Unless Facebook users fight back, the days of the social network's experiment with democracy may soon come to an end.
The company on Wednesday proposed to take away its users' right to vote on major issues concerning the governance of its 1 billion-member online network.
The reaction online has been less than welcoming.
"Facebook now argues that it is too big for democracy, much like the Chinese government might," writes Michael Phillips on the site BuzzFeed. "Call this new regime Facebook with Authoritarian Characteristics."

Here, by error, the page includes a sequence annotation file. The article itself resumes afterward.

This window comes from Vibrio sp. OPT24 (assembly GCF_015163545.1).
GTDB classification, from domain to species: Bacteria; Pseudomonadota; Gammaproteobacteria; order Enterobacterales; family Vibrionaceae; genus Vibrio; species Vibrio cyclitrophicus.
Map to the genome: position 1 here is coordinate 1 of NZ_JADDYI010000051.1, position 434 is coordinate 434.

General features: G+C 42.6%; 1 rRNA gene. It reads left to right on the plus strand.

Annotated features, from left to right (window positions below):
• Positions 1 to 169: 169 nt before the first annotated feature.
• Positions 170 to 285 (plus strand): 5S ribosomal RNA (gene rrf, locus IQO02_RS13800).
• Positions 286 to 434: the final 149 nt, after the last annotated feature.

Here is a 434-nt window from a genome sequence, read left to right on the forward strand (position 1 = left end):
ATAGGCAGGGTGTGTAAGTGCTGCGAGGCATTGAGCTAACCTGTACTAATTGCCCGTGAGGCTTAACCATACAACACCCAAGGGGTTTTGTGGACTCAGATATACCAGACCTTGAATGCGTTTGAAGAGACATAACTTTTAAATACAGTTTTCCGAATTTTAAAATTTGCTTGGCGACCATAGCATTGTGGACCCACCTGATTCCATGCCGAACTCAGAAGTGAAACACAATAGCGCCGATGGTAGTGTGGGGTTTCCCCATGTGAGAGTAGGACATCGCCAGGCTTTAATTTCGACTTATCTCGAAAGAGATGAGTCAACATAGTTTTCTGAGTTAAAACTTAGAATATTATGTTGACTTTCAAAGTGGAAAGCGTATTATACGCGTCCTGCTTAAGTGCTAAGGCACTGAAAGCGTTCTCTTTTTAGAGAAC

Since 2009, in what Facebook calls an experiment with digital voting rights, Facebook has allowed users to vote on major changes to the way it manages user data and privacy, if the online community expressed enough interest. If 7,000 people commented on a particular proposal, that triggered a vote. And if 30% of the site's active users -- which would be 300 million people at this point -- voted against the change, Facebook would abandon it.
Now the company says it wants to ditch that system, replacing it with new ways for users to submit questions to Facebook's privacy team. The company lists two primary reasons for the shift away from digital democracy: Facebook has become extremely large, with more than a billion users; and it's a publicly traded company now, which mea